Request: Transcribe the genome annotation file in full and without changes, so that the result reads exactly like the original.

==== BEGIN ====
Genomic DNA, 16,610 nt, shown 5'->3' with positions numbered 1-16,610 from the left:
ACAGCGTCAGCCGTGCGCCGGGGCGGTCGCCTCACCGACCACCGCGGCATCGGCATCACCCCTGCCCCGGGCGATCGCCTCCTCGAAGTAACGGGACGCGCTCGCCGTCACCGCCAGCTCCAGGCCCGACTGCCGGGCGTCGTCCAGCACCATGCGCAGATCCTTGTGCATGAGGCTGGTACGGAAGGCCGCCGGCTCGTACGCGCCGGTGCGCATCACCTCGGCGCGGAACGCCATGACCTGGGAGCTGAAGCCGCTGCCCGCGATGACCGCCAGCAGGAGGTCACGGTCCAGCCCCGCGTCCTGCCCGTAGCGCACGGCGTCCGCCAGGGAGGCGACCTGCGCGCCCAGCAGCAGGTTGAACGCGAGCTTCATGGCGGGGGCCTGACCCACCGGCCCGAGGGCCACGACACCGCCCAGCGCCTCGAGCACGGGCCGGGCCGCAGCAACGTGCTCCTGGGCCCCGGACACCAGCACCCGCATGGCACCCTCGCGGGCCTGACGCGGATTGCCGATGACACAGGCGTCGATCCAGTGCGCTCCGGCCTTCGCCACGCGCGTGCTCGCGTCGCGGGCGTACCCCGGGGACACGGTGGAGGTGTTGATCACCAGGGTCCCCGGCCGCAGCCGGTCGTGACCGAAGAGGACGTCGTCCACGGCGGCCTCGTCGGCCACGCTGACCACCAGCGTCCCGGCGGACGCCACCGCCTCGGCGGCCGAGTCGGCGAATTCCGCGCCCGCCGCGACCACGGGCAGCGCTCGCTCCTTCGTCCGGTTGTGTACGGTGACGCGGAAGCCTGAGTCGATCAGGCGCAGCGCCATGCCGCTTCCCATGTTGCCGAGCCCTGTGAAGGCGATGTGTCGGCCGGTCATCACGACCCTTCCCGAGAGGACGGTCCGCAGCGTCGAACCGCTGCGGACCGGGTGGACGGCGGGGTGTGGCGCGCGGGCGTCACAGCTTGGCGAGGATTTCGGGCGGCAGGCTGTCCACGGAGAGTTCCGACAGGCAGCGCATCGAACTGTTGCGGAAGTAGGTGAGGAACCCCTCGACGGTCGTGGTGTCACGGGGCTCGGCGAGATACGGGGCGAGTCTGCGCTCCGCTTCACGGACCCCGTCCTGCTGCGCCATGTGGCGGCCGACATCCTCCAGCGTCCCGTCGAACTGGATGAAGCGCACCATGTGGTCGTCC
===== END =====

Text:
Genomic DNA, 16,610 nt, shown 5'->3' with positions numbered 1-16,610 from the left:
ACAGCGTCAGCCGTGCGCCGGGGCGGTCGCCTCACCGACCACCGCGGCATCGGCATCACCCCTGCCCCGGGCGATCGCCTCCTCGAAGTAACGGGACGCGCTCGCCGTCACCGCCAGCTCCAGGCCCGACTGCCGGGCGTCGTCCAGCACCATGCGCAGATCCTTGTGCATGAGGCTGGTACGGAAGGCCGCCGGCTCGTACGCGCCGGTGCGCATCACCTCGGCGCGGAACGCCATGACCTGGGAGCTGAAGCCGCTGCCCGCGATGACCGCCAGCAGGAGGTCACGGTCCAGCCCCGCGTCCTGCCCGTAGCGCACGGCGTCCGCCAGGGAGGCGACCTGCGCGCCCAGCAGCAGGTTGAACGCGAGCTTCATGGCGGGGGCCTGACCCACCGGCCCGAGGGCCACGACACCGCCCAGCGCCTCGAGCACGGGCCGGGCCGCAGCAACGTGCTCCTGGGCCCCGGACACCAGCACCCGCATGGCACCCTCGCGGGCCTGACGCGGATTGCCGATGACACAGGCGTCGATCCAGTGCGCTCCGGCCTTCGCCACGCGCGTGCTCGCGTCGCGGGCGTACCCCGGGGACACGGTGGAGGTGTTGATCACCAGGGTCCCCGGCCGCAGCCGGTCGTGACCGAAGAGGACGTCGTCCACGGCGGCCTCGTCGGCCACGCTGACCACCAGCGTCCCGGCGGACGCCACCGCCTCGGCGGCCGAGTCGGCGAATTCCGCGCCCGCCGCGACCACGGGCAGCGCTCGCTCCTTCGTCCGGTTGTGTACGGTGACGCGGAAGCCTGAGTCGATCAGGCGCAGCGCCATGCCGCTTCCCATGTTGCCGAGCCCTGTGAAGGCGATGTGTCGGCCGGTCATCACGACCCTTCCCGAGAGGACGGTCCGCAGCGTCGAACCGCTGCGGACCGGGTGGACGGCGGGGTGTGGCGCGCGGGCGTCACAGCTTGGCGAGGATTTCGGGCGGCAGGCTGTCCACGGAGAGTTCCGACAGGCAGCGCATCGAACTGTTGCGGAAGTAGGTGAGGAACCCCTCGACGGTCGTGGTGTCACGGGGCTCGGCGAGATACGGGGCGAGTCTGCGCTCCGCTTCACGGACCCCGTCCTGCTGCGCCATGTGGCGGCCGACATCCTCCAGCGTCCCGTCGAACTGGATGAAGCGCACCATGTGGTCGTCC